Archive for the ‘Wait a Minute!’ Category

Image credit: Barbara David



It turns out – one group’s space junk is another person’s viewing hot spot.

The Glamping Collective in North Carolina was on the receiving end last May of leftovers from the SpaceX Dragon Crew-7 mission to the International Space Station. 

Image credit: Rae Anne/The Glamping Collective

On May 22, a member of the Glamping Collective landscaping crew discovered the space clutter. “The debris was discovered about a half mile up our Sunset Summit Trail,” according to a Collective posting. “We invite you to come experience this yourself!”

In early June, the Clyde, North Carolina-based organization began displaying the space clutter.

Image credit: Glamping Collective

Snack pack

“The Glamping Collective has long been known as an incredible place to enjoy the night sky and stargazing! The Milky Way Galaxy can be even be seen around our fire pits, or on the Sunset Summit Trail on clear summer nights.”

Also, when completing your booking look for their Galactic Glamping Snack Pack “to complete your out of this world experience!”

Go to:

Image credit: SpaceX


NASA later issued a release confirming the re-entry of the Dragon spacecraft trunk hardware following its service mission to the International Space Station.

“Most recently, the trunks that supported SpaceX’s 30th commercial services resupply and Crew-7 missions re-entered over Saudi Arabia and North Carolina, respectively,” the NASA release stated. “NASA is unaware of any structural damage or injuries resulting from these findings.”

SpaceX hot line

For its part, SpaceX has established a “SpaceX debris hot line” as well as a “” email address.

“If you believe you have identified a piece of debris, please do not attempt to handle or retrieve the debris directly. Instead, please either email or leave a voice mail here with your name, number, and a brief description of what you have discovered and where,” the phone message explains.

Dragon Trunk debris recovered in Canada. Image credit: CTV/Inside Outer Space screengrab


“Teams are actively monitoring both message boxes and will ensure the notification is handled appropriately,” the recording adds. “If you have concerns about an immediate hazard, please contact your local law enforcement agency. Thank you, your assistance is greatly appreciated.”

Confirmed SpaceX debris found in Australia.
Photo courtesy: Brad Tucker






Trunk deliverables

For more details on this North Carolina incident, as well as other findings of Dragon trunk deliverables in Canada and Australia, go to:






More SpaceX Space Trunk Debris Found?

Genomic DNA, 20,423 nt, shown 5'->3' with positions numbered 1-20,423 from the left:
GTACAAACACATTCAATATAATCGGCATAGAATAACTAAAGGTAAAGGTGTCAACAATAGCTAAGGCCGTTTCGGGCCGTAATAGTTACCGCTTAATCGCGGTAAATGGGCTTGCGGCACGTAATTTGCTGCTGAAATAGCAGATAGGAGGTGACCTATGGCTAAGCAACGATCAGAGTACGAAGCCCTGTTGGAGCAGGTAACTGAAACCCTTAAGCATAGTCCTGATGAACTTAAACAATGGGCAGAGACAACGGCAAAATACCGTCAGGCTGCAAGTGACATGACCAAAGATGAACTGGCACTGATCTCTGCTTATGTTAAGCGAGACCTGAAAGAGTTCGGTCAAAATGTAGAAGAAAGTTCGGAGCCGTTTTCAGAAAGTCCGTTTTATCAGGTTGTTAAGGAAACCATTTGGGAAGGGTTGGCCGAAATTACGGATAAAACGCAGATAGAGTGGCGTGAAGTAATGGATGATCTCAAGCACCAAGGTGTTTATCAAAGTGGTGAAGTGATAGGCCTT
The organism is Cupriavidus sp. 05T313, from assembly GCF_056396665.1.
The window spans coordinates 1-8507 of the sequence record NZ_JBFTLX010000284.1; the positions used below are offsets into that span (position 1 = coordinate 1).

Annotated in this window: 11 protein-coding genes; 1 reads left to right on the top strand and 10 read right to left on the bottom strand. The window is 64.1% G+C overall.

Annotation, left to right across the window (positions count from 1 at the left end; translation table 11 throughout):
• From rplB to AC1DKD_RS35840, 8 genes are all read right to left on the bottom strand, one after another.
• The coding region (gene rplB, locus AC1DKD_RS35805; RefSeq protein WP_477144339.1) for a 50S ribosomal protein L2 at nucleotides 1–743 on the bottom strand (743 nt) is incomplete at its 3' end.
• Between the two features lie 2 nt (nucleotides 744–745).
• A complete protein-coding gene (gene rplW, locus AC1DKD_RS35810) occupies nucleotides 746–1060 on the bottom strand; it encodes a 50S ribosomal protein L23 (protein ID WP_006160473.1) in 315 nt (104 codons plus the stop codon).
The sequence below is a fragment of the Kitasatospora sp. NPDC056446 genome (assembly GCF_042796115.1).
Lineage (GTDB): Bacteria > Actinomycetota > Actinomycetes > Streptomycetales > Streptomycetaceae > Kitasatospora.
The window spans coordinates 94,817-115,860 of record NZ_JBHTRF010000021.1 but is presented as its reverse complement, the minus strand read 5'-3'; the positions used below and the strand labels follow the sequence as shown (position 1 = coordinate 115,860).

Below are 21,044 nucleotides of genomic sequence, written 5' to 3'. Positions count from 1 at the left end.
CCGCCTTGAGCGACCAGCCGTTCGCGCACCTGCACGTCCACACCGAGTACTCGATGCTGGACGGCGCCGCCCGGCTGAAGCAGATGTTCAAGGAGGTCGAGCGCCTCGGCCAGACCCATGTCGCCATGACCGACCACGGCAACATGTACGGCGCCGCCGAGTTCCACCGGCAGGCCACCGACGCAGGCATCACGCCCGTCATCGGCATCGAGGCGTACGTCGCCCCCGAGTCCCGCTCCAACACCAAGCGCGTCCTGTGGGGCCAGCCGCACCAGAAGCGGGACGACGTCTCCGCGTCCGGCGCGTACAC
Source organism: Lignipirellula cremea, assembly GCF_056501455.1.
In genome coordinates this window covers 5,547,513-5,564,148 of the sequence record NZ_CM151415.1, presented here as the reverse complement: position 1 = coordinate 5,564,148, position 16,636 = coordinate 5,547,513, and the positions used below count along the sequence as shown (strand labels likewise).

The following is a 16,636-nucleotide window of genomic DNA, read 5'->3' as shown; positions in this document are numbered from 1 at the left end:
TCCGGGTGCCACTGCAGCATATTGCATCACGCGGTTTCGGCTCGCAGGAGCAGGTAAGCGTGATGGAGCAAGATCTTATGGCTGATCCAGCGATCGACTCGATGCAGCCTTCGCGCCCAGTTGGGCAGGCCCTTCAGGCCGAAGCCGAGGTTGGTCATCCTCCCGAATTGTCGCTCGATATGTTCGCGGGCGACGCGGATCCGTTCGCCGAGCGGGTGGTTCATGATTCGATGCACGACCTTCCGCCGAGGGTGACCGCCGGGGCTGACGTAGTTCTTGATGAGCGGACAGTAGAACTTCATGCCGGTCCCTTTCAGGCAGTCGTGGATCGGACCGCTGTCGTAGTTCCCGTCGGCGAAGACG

More Trunk Space: New SpaceX Debris Found?


SpaceX Dragon Debris – Trunk Junk Recovered in Canada?


For a view of my recent SpaceNews story – “Uncontrolled reentry of space debris poses a real and growing threat” – go to:


Image credit: Barbara David

In classic “wait-a-minute” style, back in mid-April, NASA requested proposals from industry to do a double-take on the costly Mars Sample Return (MSR) initiative to return samples of the Red Planet in the 2030s.

NASA is now moving forward with 10 studies to examine more affordable and faster methods of bringing samples from Mars’ surface back to Earth.

Image credit: NASA

The MSR seven

As part of this re-look, NASA will award a firm-fixed-price contract for up to $1.5 million to conduct 90-day studies to seven industry proposers.

Additionally, the go-ahead has been given to NASA centers, NASA’s Jet Propulsion Laboratory (JPL) and Johns Hopkins’ Applied Physics Laboratory (APL) to also crank out MSR re-evaluation studies in the hopes of improving MSR’s price tag and schedule.

Mars sample return to Earth – a major and multi-billion dollar undertaking by NASA, the European Space Agency.
Image credit: NASA/JPL-Caltech

Alterations or enhancements

Once all the studies are in hand, NASA will assess them to consider alterations or enhancements to the Mars Sample Return architecture, tagged by independent assessment groups as perhaps costing upwards of $11 billion to carry out.

NASA has announced that the following companies and their proposals were selected from among those that responded to the April 15 request for help in re-shaping the MSR undertaking. They are:


Lockheed Martin, Littleton, Colorado: “Lockheed Martin Rapid Mission Design Studies for Mars Sample Return”

SpaceX, Hawthorne, California: “Enabling Mars Sample Return With Starship”

Aerojet Rocketdyne, Huntsville, Alabama: “A High-Performance Liquid Mars Ascent Vehicle, Using Highly Reliable and Mature Propulsion Technologies, to Improve Program Affordability and Schedule”

Blue Origin, Monrovia, California: “Leveraging Artemis for Mars Sample Return”

Quantum Space, Rockville, Maryland: “Quantum Anchor Leg Mars Sample Return Study”

Northrop Grumman, Elkton, Maryland: “High TRL [Technology Readiness Level]  MAV [Mars Ascent Vehicle] Propulsion Trades and Concept Design for MSR Rapid Mission Design”

Whittinghill Aerospace, Camarillo, California: “A Rapid Design Study for the MSR Single Stage Mars Ascent Vehicle”

The Mars Ascent Vehicle (MAV) is a major and costly component of NASA’s robotic Holy Grail mission, a sample return effort to haul to Earth Martian collectibles.
Image credit: NASA/JPL-Caltech

Dumpster fire

All of this activity was sparked last September when an independent review board (IRB) released its findings after taking a diligent and detailed look at the flagship MSR project.

The IRB was established by NASA to judge the technical requirements, cost and calendar plans of the task. It was a thorough sanity check on how things were going for MSR…and things were found not to be going well.